“Proud, honorable, and stoic … a gentleman”

Published:January 16, 2012 by Brendan Wolfe

Happy Martin Luther King Jr. Day! The University of Virginia—and Encyclopedia Virginia, too—is observing the federal holiday, while the administration of Washington and Lee University has decided to take a pass. This has caused some consternation, as the Washington Post reports. While the university has scheduled programming to honor King, some students are concerned that it “will be overshadowed by events three days later to mark the birthday of Robert E. Lee.”

The proximity of King Day and Lee-Jackson Day has always caused problems. And it is awkward, isn’t it, to think about Robert E. Lee and Stonewall Jackson and Martin Luther King Jr. all at the same time? But in a way it’s also necessary. Our entry on Lee in American memory is currently wending its way through the editing process, but here’s an appropriate taste:

The states in controlling Lee’s memory continue to be high. At the extremes, he represents both the South’s finest face and its ugliest. He was proud, honorable, and stoic; he was a gentleman. But he also fought to defend a country founded on chattel slavery. These tensions can be found in the controversial combining, in 1983, of Lee-Jackson Day with the new federal holiday honoring Martin Luther King Jr. According to an Associated Press report reprinted in The Winchester Star on February 13, 1981, “Cries of shock and outrage from Virginians unwilling to link a black civil rights leader with two of the most revered figures of the Confederacy.” A Richmond man said in a public hearing that lawmakers “can give Martin Luther King any day you want so long as it isn’t anywhere near Lee-Jackson Day.” At the same hearing, Maxwell Perkinson Sr., the Virginia commander of the Sons of Confederate Veterans, said, “If a day is to be set aside for a black, let it be for a Virginian.” According to the Associated Press, “Laughter from the audience greeted his remark, ‘Some of my best friends are blacks.'” The two holidays were separated in 2000.

While I don’t subscribe to the SCV commander’s attitude, I’m happy to run with his idea of a holiday for a black Virginian. A few suggestions off the top of my head:

Kevin Levin, meanwhile, thinks about the Washington and Lee controversy by asking, “What would Robert E. Lee do?” Our entry on Lee, in considering his later years, can only hint at an answer:

After this time, though still maintaining a low public profile, [Lee] worked to establish a conservative state government, wrote angry private diatribes against the principle of majority rule, and advocated disenfranchising the newly liberated African Americans. Racial conflicts also plagued Washington College, to which he responded ambivalently.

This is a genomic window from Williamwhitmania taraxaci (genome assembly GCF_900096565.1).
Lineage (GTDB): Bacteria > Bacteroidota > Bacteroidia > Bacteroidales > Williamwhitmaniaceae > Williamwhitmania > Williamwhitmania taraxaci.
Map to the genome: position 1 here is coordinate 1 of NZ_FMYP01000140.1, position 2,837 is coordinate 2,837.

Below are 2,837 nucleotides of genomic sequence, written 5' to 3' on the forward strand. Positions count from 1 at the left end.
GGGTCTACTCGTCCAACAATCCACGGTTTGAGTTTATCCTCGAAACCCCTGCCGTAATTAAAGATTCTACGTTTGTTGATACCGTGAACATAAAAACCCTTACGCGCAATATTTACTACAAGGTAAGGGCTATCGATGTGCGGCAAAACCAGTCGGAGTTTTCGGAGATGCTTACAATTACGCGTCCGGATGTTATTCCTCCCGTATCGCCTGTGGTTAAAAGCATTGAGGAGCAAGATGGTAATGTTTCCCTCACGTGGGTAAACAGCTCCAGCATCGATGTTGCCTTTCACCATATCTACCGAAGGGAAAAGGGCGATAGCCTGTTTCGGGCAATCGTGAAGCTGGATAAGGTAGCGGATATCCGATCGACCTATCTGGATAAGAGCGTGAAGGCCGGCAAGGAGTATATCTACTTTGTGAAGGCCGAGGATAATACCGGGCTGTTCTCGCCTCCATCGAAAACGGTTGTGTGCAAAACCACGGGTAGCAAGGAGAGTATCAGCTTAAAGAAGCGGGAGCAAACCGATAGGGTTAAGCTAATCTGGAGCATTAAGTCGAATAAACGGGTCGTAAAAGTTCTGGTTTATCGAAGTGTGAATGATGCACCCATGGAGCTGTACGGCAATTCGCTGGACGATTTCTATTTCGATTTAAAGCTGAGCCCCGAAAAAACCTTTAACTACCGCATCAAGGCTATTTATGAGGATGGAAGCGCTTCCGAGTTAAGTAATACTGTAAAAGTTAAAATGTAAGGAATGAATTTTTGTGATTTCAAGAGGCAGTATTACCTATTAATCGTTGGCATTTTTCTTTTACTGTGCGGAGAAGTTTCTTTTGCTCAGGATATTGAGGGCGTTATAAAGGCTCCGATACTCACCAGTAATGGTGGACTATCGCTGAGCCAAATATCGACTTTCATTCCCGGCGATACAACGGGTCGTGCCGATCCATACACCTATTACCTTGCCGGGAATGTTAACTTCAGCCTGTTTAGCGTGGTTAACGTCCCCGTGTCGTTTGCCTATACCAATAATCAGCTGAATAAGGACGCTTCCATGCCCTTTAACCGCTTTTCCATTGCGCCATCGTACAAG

ONE LAST THING: King visited Danville, Virginia, on July 11, 1963, after civil rights demonstrations there turned violent. You can watch his televised speech here and, after the jump, read a transcript.

King: We have certainly been with you in spirit and we have agonized with you as you have faced the brutality and the ruthlessness of a vicious police force. I have seen some brutal things on the part of policemen all across the South in our struggle, but very seldom, if ever, have I heard of a police force being as brutal and vicious as the police force here in Danville, Virginia. And you have stood up amid this with great courage, you have done it with great discipline and great dignity, and I want to commend you for it and to bid you God’s speed. And since that day when we started out in Birmingham, Alabama, as you know, many things have happened in this civil rights struggle, all over the South, all over the nation. And I’m sure we will all agree that we stand today on the threshold of a most significant break-through in civil rights. I do want to commend you, the leadership of this community, and those who have participated in this powerful, direct-action movement in this community. You have inspired all of us through your courageous efforts, your willingness to suffer, and your willingness to stand-up for a cause which you know, and which we all know, is a righteous cause, and one that will ultimately triumph. It is only natural that I would want to be on the scene and that I would want to give the support to the organization that is an affiliate organization of the parent body, the Southern Christian Leadership Conference. But also I am here to let the community know that I am with you as an individual, not only as the president of the Southern Christian Leadership Conference, but as a person concerned about the problems of this community and communities all over the South. And I come here to let you know that you have my full, personal support. Now there’s another reason why I am here and that is the simple fact that injustice is here, and I feel that wherever injustice is alive, it is a responsibility for people of good will to take a stand against it, for injustice anywhere is a threat to justice everywhere. And as long as this community has problems, as long as the Negro is not free in Danville, Virginia, the Negro is not free anywhere in the United States of America. And I come here to say to you that I am concerned about the injustice in this community.